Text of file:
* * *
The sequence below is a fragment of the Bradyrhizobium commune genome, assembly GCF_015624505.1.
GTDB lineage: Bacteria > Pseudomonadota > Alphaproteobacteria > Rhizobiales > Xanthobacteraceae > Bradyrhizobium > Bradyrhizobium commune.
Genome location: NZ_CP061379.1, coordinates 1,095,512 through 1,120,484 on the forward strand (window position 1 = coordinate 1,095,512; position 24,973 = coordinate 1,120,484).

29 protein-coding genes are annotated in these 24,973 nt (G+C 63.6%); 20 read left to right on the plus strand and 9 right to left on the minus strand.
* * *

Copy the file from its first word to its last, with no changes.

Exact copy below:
The sequence below is a fragment of the Bradyrhizobium commune genome, assembly GCF_015624505.1.
GTDB lineage: Bacteria > Pseudomonadota > Alphaproteobacteria > Rhizobiales > Xanthobacteraceae > Bradyrhizobium > Bradyrhizobium commune.
Genome location: NZ_CP061379.1, coordinates 1,095,512 through 1,120,484 on the forward strand (window position 1 = coordinate 1,095,512; position 24,973 = coordinate 1,120,484).

29 protein-coding genes are annotated in these 24,973 nt (G+C 63.6%); 20 read left to right on the plus strand and 9 right to left on the minus strand.